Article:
& events, with answers to your research questions and networking at
the Free Pint Bar. Pay to upgrade your membership and also receive the
weekly Free Pint Pub Crawl current awareness newsletter.

Please circulate this newsletter which is best read when printed out.
To receive the Adobe Acrobat version as an attachment or a brief
notification when it's online, visit <http://www.freepint.com/member>.

> = = = = = = = = = = = = = = = = = = = = = = = = = = = = = = = = = =


                             EDITORIAL

What a celebratory month June is turning out to be. 

I'm not referring to The Queen's 50th Jubilee festivities, the World
Cup, or even the number of bank holidays we've enjoyed recently.

What I am talking about is the fact that we've just welcomed the
50,000th member to the Free Pint community. Marga Dolk is a Library
Manager at Corus Technology in the Netherlands and we've sent her
a pack of Free Pint goodies to celebrate.

You might expect Free Pint's growth rate to start slowing, but it's
actually speeding up. Last month we welcomed 1,500 new subscribers
and 80% come through personal word-of-mouth recommendation.

We're also celebrating a 'Golden Candle Award' from the Open Source
Intelligence (OSINT) movement for being "... at the forefront of
peer-to-peer computing" <http://www.freepint.com/press>.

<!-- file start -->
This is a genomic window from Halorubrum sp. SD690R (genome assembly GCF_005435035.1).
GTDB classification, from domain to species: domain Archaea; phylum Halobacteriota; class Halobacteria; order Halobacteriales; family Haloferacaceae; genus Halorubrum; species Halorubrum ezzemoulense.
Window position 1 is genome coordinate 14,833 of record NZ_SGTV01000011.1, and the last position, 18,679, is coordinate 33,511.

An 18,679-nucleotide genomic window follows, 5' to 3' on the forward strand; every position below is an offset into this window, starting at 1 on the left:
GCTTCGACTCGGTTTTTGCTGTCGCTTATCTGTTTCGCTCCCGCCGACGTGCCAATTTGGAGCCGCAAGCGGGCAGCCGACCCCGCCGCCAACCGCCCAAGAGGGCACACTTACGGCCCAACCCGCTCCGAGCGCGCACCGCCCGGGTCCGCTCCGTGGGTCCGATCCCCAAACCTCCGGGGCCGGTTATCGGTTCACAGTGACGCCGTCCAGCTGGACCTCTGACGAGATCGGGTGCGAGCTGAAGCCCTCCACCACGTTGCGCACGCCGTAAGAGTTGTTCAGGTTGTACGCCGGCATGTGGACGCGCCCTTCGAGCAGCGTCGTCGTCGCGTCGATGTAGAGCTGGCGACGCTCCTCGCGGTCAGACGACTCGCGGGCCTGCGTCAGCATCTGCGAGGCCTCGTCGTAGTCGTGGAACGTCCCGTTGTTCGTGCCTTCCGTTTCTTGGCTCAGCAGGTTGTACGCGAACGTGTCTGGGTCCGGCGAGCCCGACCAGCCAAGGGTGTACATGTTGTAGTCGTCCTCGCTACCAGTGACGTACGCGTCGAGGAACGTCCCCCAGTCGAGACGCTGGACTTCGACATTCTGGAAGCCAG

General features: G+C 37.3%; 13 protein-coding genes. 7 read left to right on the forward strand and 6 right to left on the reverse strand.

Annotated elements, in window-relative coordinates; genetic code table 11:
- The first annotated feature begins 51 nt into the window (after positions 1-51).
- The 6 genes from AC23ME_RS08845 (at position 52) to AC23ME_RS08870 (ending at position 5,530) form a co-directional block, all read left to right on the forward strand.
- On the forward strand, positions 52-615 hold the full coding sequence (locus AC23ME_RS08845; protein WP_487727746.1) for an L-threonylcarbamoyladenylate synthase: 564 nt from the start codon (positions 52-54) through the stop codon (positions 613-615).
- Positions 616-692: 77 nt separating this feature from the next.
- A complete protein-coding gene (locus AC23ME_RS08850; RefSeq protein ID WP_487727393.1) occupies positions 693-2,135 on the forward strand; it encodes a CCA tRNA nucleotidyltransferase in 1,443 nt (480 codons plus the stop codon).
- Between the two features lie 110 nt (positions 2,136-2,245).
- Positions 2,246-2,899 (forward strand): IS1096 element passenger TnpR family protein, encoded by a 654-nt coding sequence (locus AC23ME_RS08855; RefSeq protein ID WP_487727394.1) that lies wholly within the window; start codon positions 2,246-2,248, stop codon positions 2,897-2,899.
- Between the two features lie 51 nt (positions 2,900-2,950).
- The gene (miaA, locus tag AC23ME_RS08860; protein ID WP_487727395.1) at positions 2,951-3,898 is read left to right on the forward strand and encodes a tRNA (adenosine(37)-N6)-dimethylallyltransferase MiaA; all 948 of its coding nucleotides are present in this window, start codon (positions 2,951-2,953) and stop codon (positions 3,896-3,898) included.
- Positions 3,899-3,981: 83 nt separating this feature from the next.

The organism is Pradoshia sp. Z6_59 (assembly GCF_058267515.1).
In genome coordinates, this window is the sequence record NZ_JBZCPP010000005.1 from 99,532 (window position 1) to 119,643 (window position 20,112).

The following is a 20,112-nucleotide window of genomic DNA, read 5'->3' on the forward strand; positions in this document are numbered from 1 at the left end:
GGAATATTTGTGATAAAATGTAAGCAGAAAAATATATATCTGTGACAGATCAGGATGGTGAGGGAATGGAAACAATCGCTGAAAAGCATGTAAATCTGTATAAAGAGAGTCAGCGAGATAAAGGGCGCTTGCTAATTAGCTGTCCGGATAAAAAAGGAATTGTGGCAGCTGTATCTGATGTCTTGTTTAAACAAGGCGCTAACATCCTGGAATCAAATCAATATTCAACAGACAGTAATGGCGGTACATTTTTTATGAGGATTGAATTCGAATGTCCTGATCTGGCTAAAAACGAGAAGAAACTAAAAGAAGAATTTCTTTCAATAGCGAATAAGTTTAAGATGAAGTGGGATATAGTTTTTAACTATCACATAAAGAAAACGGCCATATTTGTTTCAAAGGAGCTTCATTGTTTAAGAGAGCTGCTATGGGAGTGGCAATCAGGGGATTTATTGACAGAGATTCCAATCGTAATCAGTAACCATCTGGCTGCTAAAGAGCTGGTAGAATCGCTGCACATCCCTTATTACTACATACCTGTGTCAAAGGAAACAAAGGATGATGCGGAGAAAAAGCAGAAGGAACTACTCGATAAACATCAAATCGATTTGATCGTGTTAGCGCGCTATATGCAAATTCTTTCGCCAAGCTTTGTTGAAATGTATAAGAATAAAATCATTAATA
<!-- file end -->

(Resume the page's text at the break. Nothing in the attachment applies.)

I couldn't pick up the award myself at the recent OSINT conference in
Virginia (since I was speaking elsewhere), so it was a treat to
receive it over a lunch this week at the Metropolitan Police's HQ at
Scotland Yard. There's some great people and interesting developments
in OSINT at the moment and so I'd urge you to check it out.

So, with all these celebrations, that's why I think "June Is
Bustin' Out All Over"!

Back to today, and we bring you articles on site usability
resources, international development, and the usual mix of tips and
reviews.

News of our second Free Pint Content Management Exchange seminar
spread quickly, and that is now full. Do check out our events on
effective email newsletter publishing and developing a global Intranet
which are also filling up nicely <http://www.freepint.com/exchange>.

I hope you're enjoying June as much as we are, and do keep spreading
the word about Free Pint. Let's see how quickly we can sign up another
50,000 members and help them find great information resources on the
Web too.

Cheers
William

             William Hann, Founder and Managing Editor
      Email: <william@freepint.com>   Tel: +44 (0)1784 420044
Free Pint is a Registered Trademark of Free Pint Limited (c) 1997-2002

> = = = = = = = = = = = = = = = = = = = = = = = = = = = = = = = = = =
> = = = = = = = = = = = = = ADVERTISEMENT = = = = = = = = = = = = = =